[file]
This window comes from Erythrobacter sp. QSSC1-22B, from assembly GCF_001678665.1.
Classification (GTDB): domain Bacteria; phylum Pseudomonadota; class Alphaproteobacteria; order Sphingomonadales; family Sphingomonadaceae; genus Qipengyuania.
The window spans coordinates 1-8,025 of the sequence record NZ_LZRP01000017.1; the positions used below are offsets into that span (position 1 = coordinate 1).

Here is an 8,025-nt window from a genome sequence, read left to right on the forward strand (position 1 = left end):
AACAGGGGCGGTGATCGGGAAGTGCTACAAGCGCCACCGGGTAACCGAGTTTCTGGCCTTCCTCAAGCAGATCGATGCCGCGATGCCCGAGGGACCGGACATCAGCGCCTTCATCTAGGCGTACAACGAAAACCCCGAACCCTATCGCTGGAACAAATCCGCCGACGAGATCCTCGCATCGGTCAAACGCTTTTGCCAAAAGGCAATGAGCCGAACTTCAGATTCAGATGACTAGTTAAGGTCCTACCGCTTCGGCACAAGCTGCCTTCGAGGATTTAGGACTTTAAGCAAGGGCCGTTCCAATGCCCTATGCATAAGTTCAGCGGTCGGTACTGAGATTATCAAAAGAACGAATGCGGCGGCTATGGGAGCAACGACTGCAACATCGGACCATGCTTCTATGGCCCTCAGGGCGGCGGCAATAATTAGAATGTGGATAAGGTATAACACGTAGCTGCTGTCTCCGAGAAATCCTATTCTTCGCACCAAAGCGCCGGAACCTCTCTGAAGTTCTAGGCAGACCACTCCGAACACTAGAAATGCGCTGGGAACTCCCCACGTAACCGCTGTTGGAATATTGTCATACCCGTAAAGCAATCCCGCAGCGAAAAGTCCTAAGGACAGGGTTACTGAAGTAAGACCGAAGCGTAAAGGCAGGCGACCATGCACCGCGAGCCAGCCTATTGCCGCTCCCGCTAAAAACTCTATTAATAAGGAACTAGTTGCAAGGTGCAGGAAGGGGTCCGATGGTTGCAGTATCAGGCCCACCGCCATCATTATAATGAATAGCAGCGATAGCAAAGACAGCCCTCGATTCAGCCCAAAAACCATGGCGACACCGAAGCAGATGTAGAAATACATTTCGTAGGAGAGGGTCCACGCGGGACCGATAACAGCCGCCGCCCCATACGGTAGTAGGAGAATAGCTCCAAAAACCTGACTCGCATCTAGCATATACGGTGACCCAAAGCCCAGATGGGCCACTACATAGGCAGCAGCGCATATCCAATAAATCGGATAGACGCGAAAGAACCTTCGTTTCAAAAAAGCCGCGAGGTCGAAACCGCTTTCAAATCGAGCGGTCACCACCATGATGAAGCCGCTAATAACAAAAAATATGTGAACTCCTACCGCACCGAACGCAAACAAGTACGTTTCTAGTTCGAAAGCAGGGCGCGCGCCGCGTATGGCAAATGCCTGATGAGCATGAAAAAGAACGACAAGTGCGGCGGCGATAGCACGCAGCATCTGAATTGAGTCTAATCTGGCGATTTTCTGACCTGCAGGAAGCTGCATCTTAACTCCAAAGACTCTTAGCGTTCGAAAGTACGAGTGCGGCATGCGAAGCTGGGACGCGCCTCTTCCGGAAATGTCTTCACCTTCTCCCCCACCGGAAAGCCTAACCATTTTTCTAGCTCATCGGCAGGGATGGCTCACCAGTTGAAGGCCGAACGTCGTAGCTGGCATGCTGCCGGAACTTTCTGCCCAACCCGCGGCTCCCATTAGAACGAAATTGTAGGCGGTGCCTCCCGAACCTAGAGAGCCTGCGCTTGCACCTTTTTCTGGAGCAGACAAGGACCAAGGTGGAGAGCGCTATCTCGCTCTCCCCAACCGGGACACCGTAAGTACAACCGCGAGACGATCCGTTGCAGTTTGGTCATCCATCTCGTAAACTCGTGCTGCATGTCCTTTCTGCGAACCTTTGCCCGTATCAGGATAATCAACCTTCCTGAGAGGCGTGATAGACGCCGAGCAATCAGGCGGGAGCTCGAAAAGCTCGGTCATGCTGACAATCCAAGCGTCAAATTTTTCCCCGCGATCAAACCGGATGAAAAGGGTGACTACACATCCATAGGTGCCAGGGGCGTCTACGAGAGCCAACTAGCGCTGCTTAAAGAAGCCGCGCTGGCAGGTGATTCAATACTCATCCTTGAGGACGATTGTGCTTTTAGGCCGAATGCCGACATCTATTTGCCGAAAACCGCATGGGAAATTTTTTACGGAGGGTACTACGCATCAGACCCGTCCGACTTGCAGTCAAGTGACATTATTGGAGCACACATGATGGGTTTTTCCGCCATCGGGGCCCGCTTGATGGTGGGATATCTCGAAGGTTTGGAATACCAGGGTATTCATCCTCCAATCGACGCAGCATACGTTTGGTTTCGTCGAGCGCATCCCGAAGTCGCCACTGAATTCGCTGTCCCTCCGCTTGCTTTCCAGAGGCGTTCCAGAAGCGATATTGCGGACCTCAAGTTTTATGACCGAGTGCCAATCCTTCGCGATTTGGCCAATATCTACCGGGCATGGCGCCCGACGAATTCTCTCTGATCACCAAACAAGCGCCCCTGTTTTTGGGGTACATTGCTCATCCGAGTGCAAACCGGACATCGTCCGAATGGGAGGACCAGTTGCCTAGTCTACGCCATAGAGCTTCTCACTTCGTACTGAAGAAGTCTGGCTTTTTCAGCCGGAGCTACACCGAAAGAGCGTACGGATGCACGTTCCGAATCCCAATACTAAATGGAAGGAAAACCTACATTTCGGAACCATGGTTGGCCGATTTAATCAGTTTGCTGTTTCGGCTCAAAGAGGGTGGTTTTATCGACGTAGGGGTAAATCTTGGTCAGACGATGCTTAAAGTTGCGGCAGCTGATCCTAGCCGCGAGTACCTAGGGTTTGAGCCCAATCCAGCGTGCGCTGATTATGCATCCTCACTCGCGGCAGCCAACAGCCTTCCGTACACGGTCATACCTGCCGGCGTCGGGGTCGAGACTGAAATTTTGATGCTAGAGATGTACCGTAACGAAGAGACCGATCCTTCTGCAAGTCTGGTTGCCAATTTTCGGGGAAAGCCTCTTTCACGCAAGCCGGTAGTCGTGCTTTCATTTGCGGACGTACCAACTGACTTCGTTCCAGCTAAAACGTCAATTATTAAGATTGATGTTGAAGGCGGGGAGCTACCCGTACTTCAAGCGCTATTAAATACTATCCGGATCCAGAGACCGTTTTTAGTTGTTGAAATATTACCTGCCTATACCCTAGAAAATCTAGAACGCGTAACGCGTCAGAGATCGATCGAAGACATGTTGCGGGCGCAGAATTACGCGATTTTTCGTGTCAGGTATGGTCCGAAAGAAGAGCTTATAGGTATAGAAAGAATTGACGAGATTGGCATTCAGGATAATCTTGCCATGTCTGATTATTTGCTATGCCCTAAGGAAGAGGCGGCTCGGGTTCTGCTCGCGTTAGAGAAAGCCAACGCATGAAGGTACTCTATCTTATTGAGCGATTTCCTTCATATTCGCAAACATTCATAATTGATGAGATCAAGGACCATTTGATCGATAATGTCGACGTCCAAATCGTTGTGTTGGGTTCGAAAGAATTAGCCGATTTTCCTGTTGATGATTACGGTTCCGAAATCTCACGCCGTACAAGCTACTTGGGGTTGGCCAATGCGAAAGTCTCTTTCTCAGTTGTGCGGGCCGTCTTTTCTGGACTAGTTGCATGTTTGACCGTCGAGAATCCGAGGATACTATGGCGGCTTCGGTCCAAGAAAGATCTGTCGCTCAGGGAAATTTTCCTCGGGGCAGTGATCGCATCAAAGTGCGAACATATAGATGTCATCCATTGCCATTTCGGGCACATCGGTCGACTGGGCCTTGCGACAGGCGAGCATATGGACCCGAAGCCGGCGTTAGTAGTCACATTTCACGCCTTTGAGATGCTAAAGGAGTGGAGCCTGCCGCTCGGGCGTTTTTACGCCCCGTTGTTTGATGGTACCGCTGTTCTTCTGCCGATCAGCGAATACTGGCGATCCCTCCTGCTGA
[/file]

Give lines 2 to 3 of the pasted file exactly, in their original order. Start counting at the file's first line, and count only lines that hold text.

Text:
Classification (GTDB): domain Bacteria; phylum Pseudomonadota; class Alphaproteobacteria; order Sphingomonadales; family Sphingomonadaceae; genus Qipengyuania.
The window spans coordinates 1-8,025 of the sequence record NZ_LZRP01000017.1; the positions used below are offsets into that span (position 1 = coordinate 1).